This marks my second week’s wool and it’s my most favorite sheep breed of all…Cormo.

cormowool_2
I’m having a lot of fun spinning. Far more than I anticipated I would. Like, ‘let Coltrane stay up two hours past his bedtime so I can spin more’ fun. Try as I might, I often find myself falling asleep when I put Coltrane to bed, and there’s no getting up once that happens. I blame it on Winter. 😉

cormowool

This week was quite a different experience than last. My drafting skills are getting far better, which excites me so much. While I love the rustic lumpy bumpy, being able to spin a consistent weight for longer periods of time is so satisfying. The twist however with this batch of wool is that it came to me as a washed fleece, not roving. I was excited to use my antique hand carders I picked up at a shop in Nampa, Idaho when visiting my friend Liz last year. I grabbed them off the wall in my studio and got to work. Yeah, way different. I’m not entirely sure I was doing it right, or that I should use the carders again being that much wear on them at this age is going to break them down further. It was fun though, despite it turning out far from roving, hah. After carding a couple ounces into sweet fluffy clouds, I got to spinning. Drafting was a bit more challenging due to the nature of how I carded the wool…it was less even, so I had to compensate for that as I drafted and spun…something I was getting the hang of, but resulted in less consistent weights overall.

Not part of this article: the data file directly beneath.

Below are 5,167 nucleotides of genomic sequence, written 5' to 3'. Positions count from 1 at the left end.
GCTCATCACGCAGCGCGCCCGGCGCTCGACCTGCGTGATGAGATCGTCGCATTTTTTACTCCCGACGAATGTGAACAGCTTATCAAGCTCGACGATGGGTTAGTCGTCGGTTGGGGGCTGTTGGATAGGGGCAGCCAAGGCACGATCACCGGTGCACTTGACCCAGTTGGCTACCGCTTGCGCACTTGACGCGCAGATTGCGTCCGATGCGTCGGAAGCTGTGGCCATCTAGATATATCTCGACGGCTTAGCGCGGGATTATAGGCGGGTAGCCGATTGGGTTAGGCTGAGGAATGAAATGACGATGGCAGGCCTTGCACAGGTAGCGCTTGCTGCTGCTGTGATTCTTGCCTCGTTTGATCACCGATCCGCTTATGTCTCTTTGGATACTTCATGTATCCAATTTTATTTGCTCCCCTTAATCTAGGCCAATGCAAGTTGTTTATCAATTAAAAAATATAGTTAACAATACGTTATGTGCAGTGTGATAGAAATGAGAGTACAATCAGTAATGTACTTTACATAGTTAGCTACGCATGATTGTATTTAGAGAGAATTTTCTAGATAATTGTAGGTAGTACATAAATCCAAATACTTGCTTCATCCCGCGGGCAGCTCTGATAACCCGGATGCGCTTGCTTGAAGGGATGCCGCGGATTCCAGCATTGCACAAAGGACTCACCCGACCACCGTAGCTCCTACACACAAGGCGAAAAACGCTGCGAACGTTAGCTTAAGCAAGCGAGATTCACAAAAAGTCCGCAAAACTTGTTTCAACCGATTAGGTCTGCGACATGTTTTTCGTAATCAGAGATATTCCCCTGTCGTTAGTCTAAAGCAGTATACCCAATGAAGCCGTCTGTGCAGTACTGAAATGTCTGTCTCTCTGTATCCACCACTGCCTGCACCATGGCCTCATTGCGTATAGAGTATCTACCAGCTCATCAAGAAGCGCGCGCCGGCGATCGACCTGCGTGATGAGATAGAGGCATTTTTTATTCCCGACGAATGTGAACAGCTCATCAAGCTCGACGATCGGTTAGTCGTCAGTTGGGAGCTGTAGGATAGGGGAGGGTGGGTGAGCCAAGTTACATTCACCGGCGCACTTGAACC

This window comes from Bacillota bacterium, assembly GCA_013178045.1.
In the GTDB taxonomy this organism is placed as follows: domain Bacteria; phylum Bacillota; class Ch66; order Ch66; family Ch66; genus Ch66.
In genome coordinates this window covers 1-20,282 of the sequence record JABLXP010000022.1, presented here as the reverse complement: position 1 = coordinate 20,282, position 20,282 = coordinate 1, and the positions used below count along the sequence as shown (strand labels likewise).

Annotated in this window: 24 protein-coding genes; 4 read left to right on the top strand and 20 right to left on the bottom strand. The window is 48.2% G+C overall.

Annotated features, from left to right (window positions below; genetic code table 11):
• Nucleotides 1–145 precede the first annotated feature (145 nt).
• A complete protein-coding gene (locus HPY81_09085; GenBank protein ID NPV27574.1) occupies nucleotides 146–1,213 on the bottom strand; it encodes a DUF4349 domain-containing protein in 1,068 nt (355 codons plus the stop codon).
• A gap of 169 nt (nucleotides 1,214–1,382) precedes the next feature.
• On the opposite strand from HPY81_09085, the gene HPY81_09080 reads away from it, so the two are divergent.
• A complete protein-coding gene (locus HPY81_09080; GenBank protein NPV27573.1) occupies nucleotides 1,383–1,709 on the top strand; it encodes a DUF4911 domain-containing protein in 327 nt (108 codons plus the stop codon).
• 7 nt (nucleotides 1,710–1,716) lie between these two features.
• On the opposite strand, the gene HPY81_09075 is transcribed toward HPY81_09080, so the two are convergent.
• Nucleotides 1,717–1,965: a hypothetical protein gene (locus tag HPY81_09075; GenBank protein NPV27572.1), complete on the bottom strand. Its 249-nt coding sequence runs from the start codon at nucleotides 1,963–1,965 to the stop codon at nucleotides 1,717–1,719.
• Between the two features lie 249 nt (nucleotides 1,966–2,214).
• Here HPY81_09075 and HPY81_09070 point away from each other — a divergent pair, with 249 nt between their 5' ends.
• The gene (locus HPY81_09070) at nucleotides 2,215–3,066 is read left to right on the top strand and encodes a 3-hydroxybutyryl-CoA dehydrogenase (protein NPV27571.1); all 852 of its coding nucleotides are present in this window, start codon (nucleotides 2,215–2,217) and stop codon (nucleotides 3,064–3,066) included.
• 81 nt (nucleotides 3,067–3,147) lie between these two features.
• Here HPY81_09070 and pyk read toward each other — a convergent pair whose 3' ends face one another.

The result? A soft, billowy and perfectly rustic Cormo handspun. There’s just something about Cormo I can’t quite put into words.

cormowool_3

Considering I’m so new to spinning, it’s probably obvious, but I’ve never plied before. The spinning wheel isn’t really setup to ply currently and I only have one bobbin (need to order more!), but I figured there’s probably another way to ply and I found this great YouTube tutorial on how to ply using a center pull cake wound on a winder, and then plied using a drop spindle, which I have. I plan to ply this yarn when I get back from my trip next week.

I began perusing blanket patterns this past week as well, contemplating what style of blanket I’d like to make from this project. It will be a little challenging as I will need to compensate for the different weights and gauges, but it’s completely doable. I’m thinking a type of mitered square or cross.

clearviewfarm

The Cormo locks came from Clear View Farm in Waterman, Illinois. The farm is owned and operated by Sandra Schrader who started with three sheep in 2005 and now has over 20. Sandra’s focus for the farm is to produce high quality American Cormo wool and breeding stock, as well as Angora bunny fiber and she holds workshops and tours on her beautiful farm. You can find fleeces and washed locks on her website, as well as more information about Clear View Farm.